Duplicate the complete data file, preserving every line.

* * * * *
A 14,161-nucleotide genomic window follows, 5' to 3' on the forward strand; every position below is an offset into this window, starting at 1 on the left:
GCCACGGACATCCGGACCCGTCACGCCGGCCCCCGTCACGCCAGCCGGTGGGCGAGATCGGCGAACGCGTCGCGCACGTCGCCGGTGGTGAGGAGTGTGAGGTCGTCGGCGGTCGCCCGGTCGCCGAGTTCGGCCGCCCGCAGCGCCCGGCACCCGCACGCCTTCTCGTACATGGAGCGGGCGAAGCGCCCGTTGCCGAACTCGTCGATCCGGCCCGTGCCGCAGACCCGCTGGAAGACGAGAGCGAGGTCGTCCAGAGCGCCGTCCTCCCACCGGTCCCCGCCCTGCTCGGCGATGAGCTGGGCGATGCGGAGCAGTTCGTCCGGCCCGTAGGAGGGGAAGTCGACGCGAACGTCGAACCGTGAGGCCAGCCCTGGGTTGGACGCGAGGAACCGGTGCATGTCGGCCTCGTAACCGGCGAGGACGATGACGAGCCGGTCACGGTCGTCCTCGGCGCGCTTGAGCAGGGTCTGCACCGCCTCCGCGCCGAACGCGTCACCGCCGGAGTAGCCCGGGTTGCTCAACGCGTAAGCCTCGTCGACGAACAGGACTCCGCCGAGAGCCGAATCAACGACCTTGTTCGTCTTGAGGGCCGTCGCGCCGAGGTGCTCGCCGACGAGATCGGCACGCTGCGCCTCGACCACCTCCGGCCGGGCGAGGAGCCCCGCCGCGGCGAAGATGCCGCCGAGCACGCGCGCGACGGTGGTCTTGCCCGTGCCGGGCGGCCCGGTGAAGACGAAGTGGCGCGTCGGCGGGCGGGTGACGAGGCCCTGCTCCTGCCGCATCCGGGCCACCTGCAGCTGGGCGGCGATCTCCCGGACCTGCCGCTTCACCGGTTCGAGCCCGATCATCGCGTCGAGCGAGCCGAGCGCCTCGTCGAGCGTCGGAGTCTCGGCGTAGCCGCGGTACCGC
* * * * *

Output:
A 14,161-nucleotide genomic window follows, 5' to 3' on the forward strand; every position below is an offset into this window, starting at 1 on the left:
GCCACGGACATCCGGACCCGTCACGCCGGCCCCCGTCACGCCAGCCGGTGGGCGAGATCGGCGAACGCGTCGCGCACGTCGCCGGTGGTGAGGAGTGTGAGGTCGTCGGCGGTCGCCCGGTCGCCGAGTTCGGCCGCCCGCAGCGCCCGGCACCCGCACGCCTTCTCGTACATGGAGCGGGCGAAGCGCCCGTTGCCGAACTCGTCGATCCGGCCCGTGCCGCAGACCCGCTGGAAGACGAGAGCGAGGTCGTCCAGAGCGCCGTCCTCCCACCGGTCCCCGCCCTGCTCGGCGATGAGCTGGGCGATGCGGAGCAGTTCGTCCGGCCCGTAGGAGGGGAAGTCGACGCGAACGTCGAACCGTGAGGCCAGCCCTGGGTTGGACGCGAGGAACCGGTGCATGTCGGCCTCGTAACCGGCGAGGACGATGACGAGCCGGTCACGGTCGTCCTCGGCGCGCTTGAGCAGGGTCTGCACCGCCTCCGCGCCGAACGCGTCACCGCCGGAGTAGCCCGGGTTGCTCAACGCGTAAGCCTCGTCGACGAACAGGACTCCGCCGAGAGCCGAATCAACGACCTTGTTCGTCTTGAGGGCCGTCGCGCCGAGGTGCTCGCCGACGAGATCGGCACGCTGCGCCTCGACCACCTCCGGCCGGGCGAGGAGCCCCGCCGCGGCGAAGATGCCGCCGAGCACGCGCGCGACGGTGGTCTTGCCCGTGCCGGGCGGCCCGGTGAAGACGAAGTGGCGCGTCGGCGGGCGGGTGACGAGGCCCTGCTCCTGCCGCATCCGGGCCACCTGCAGCTGGGCGGCGATCTCCCGGACCTGCCGCTTCACCGGTTCGAGCCCGATCATCGCGTCGAGCGAGCCGAGCGCCTCGTCGAGCGTCGGAGTCTCGGCGTAGCCGCGGTACCGC